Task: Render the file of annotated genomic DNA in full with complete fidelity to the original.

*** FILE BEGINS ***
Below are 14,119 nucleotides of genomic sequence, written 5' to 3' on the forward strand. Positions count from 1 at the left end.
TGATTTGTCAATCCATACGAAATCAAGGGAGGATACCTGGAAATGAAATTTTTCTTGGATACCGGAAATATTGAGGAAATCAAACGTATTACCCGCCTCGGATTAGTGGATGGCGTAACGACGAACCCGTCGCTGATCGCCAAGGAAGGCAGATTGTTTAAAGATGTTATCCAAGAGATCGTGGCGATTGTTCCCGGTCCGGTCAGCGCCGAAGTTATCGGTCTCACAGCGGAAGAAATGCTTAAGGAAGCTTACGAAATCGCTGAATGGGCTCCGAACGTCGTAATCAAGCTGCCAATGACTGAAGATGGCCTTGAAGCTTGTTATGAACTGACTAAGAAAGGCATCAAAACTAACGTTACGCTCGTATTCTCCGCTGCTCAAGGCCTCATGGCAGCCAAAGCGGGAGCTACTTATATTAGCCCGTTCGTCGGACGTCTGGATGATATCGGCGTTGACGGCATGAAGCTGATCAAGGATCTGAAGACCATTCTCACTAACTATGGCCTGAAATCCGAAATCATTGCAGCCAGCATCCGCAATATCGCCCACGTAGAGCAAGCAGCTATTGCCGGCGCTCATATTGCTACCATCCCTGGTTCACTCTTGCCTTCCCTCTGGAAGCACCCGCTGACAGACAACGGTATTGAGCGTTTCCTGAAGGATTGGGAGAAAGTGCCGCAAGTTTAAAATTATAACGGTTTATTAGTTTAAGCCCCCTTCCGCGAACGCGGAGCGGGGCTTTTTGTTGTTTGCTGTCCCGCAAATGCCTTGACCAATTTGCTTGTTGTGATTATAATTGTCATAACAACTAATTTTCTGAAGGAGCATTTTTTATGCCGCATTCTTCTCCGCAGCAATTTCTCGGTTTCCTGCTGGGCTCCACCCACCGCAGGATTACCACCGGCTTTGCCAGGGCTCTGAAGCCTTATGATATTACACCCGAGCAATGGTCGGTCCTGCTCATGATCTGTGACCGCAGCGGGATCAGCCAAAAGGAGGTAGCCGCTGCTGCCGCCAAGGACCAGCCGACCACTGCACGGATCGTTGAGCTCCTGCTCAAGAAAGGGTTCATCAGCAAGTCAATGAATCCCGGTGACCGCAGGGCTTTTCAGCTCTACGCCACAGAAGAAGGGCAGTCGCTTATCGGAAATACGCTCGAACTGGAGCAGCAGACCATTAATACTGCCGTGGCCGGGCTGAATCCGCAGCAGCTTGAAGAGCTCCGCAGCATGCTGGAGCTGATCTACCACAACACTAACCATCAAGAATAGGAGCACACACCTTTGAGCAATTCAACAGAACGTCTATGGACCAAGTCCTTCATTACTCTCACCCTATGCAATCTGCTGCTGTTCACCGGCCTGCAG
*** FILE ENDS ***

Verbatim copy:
Below are 14,119 nucleotides of genomic sequence, written 5' to 3' on the forward strand. Positions count from 1 at the left end.
TGATTTGTCAATCCATACGAAATCAAGGGAGGATACCTGGAAATGAAATTTTTCTTGGATACCGGAAATATTGAGGAAATCAAACGTATTACCCGCCTCGGATTAGTGGATGGCGTAACGACGAACCCGTCGCTGATCGCCAAGGAAGGCAGATTGTTTAAAGATGTTATCCAAGAGATCGTGGCGATTGTTCCCGGTCCGGTCAGCGCCGAAGTTATCGGTCTCACAGCGGAAGAAATGCTTAAGGAAGCTTACGAAATCGCTGAATGGGCTCCGAACGTCGTAATCAAGCTGCCAATGACTGAAGATGGCCTTGAAGCTTGTTATGAACTGACTAAGAAAGGCATCAAAACTAACGTTACGCTCGTATTCTCCGCTGCTCAAGGCCTCATGGCAGCCAAAGCGGGAGCTACTTATATTAGCCCGTTCGTCGGACGTCTGGATGATATCGGCGTTGACGGCATGAAGCTGATCAAGGATCTGAAGACCATTCTCACTAACTATGGCCTGAAATCCGAAATCATTGCAGCCAGCATCCGCAATATCGCCCACGTAGAGCAAGCAGCTATTGCCGGCGCTCATATTGCTACCATCCCTGGTTCACTCTTGCCTTCCCTCTGGAAGCACCCGCTGACAGACAACGGTATTGAGCGTTTCCTGAAGGATTGGGAGAAAGTGCCGCAAGTTTAAAATTATAACGGTTTATTAGTTTAAGCCCCCTTCCGCGAACGCGGAGCGGGGCTTTTTGTTGTTTGCTGTCCCGCAAATGCCTTGACCAATTTGCTTGTTGTGATTATAATTGTCATAACAACTAATTTTCTGAAGGAGCATTTTTTATGCCGCATTCTTCTCCGCAGCAATTTCTCGGTTTCCTGCTGGGCTCCACCCACCGCAGGATTACCACCGGCTTTGCCAGGGCTCTGAAGCCTTATGATATTACACCCGAGCAATGGTCGGTCCTGCTCATGATCTGTGACCGCAGCGGGATCAGCCAAAAGGAGGTAGCCGCTGCTGCCGCCAAGGACCAGCCGACCACTGCACGGATCGTTGAGCTCCTGCTCAAGAAAGGGTTCATCAGCAAGTCAATGAATCCCGGTGACCGCAGGGCTTTTCAGCTCTACGCCACAGAAGAAGGGCAGTCGCTTATCGGAAATACGCTCGAACTGGAGCAGCAGACCATTAATACTGCCGTGGCCGGGCTGAATCCGCAGCAGCTTGAAGAGCTCCGCAGCATGCTGGAGCTGATCTACCACAACACTAACCATCAAGAATAGGAGCACACACCTTTGAGCAATTCAACAGAACGTCTATGGACCAAGTCCTTCATTACTCTCACCCTATGCAATCTGCTGCTGTTCACCGGCCTGCAG